"Watch for internal pressure spikes that can cause damage to system components. A certain amount of force can be trapped between the cylinder and valves and can generate a harmful pressure spike in the system."
The logic in your hydraulic control scheme is rock solid, you say. But, if the system has some aggravating leaks or flow constrictions that you didn't anticipate, your control scheme may not work as intended. And, oh yes, you have the primary responsibility for troubleshooting, if things go awry at a customer site.
It might make some sense then, to spend a little time understanding some of the mechanical decisions that get made in the selection and design process of the components themselves. It might also alter your ideas about the control scheme or about component placement on your machines.
"Plumbing a fluid power circuit is a field of its own, in my opinion," says Bud Trinkel of CFPE Hydra-Pneu Consulting (www.fluidpower1.us). "I always call the experts in to do the job. There are many types and brands of conductors and fittings to use, and often it is the users preference that determines which one is used."
Trinkel offers a handful of recommendations, among them never specifying taper pipe threads on hydraulic circuits. They're OK for air since pressure is low.
He says it's wise to specify tubing with radius bends up to 2 in. instead of pipe and elbows, and support the tubes/pipes generously in rubber-mount-type supports.
"Use SAE straight threads or flange fittings, since they have O-ring seals," adds Trinkel, "and specify hoses to isolate or allow movement between stationary and moving parts, not for general plumbing. Hose installation is another whole field of endeavor and can be used to advantage only when applied correctly."
One big piece of advice about that: "No matter whose hose assembly system you are using, always, always, specify that manufacturer's fittings on that manufacturer's hose and crimp them in that manufacturer's machine," cautions Scott Kane, applications engineering manager, Parker Hannifin (www.parker.com). "Mixing and matching components is a sure recipe for problems."
So, if you've dealt with this properly, what can affect the performance of the system during normal operation? Heat generated in a hydraulic system by moving parts and fluid velocities is a key variable. "This heat, if excessive, will create greater wear on the components, as well as break down the integrity of elastomeric seals and flexible hose assemblies," says Kevin Dugan, GPP program coordinator for Parker Hannifin. The heat can be dissipated by proper sizing of the oil reservoir or adding an oil cooler, but, says Dugan, "a lot of engineers do not consider that you can also remove heat through proper sizing of the hydraulic lines."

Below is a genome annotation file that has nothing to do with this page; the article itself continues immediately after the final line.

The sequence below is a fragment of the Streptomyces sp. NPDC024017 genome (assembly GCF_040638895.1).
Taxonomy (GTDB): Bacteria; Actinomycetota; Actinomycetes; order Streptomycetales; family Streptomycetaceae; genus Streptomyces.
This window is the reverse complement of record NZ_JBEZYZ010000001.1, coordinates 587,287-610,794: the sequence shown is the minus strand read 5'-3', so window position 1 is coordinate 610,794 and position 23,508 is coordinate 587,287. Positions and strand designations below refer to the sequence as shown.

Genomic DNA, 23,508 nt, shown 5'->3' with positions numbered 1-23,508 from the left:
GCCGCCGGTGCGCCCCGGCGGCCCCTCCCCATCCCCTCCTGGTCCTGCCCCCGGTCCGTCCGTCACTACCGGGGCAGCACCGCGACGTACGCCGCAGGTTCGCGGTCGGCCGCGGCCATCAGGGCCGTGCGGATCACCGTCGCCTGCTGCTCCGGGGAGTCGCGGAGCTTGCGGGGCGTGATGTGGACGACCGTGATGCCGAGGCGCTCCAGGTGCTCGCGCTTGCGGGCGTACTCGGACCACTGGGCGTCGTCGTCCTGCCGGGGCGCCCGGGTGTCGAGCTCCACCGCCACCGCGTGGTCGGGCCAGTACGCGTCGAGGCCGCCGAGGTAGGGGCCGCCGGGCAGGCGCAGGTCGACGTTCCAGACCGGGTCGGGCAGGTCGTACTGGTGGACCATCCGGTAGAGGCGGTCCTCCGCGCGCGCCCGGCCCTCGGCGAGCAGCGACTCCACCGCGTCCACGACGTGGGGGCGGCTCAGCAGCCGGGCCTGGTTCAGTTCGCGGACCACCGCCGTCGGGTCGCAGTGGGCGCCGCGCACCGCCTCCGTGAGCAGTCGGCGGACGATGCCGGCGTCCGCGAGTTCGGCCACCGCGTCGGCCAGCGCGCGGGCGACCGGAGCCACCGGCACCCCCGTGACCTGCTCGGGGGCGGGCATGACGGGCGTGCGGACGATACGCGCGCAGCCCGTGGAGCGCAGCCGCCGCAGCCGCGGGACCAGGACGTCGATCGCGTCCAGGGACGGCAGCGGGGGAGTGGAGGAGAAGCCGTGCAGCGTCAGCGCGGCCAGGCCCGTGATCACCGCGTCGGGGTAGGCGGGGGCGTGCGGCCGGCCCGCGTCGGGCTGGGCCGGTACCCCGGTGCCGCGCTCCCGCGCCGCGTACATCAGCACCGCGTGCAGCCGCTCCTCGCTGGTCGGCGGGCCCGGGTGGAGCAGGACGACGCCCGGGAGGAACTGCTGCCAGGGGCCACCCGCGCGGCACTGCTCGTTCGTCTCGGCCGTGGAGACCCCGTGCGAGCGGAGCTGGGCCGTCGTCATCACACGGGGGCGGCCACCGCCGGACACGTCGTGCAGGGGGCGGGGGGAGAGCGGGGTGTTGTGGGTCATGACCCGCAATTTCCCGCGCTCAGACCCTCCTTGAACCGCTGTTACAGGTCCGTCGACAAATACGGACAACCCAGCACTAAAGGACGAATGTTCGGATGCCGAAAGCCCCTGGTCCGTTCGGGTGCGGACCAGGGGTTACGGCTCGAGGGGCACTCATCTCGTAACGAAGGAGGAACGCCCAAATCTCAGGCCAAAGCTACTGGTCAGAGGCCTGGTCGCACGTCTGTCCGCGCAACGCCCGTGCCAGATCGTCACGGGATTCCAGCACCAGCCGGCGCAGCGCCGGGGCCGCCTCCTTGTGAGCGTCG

This leads to another factor: line velocities. "Excessive line velocities create a more turbulent flow of the hydraulic fluid as well as increase the frictional heat generated by the resistance to flow of the components," says Dugan. "This condition also can cause inner tube washout of the flexible hose assemblies." There are recommendations for maximum line velocities in both tube lines and hose assemblies.
Vibration is inherent in most hydraulic systems and works against the integrity of the connections, hoses, tubes and adapters. Proper system connector routing, component and tube support, and minimizing system shock can minimize the effects of vibration, says Dugan.
Watch for internal pressure spikes that can cause damage to all working components of the system. "When moving load forces in a system stop, a certain amount of force can be trapped between the cylinder and valves of a system. This trapped energy can generate a pressure spike in the system, says Dugan. The relief valve on the circuit will release this pressure, but, since the relief valve activation is not instantaneous, "there is a moment when the pressure exceeds the relief setpoint and creates a harmful pressure spike," cautions Dugan. "Selecting quality hydraulic components can minimize the effects of pressure spikes."
Hydraulic system contamination is a troubleshooter's nightmare, adds Dugan. Consider a floating contaminant inside a system that intermittently causes a valve spool to stick. If the system is not acting up when the troubleshooter arrives, you will have a difficult time diagnosing the problem.
The effects of contamination can be minimized by ensuring new oil is added with a good clean filtration system, consistent replacement of pressure and return filters, annual cleaning of the suction strainers and regular planned maintenance.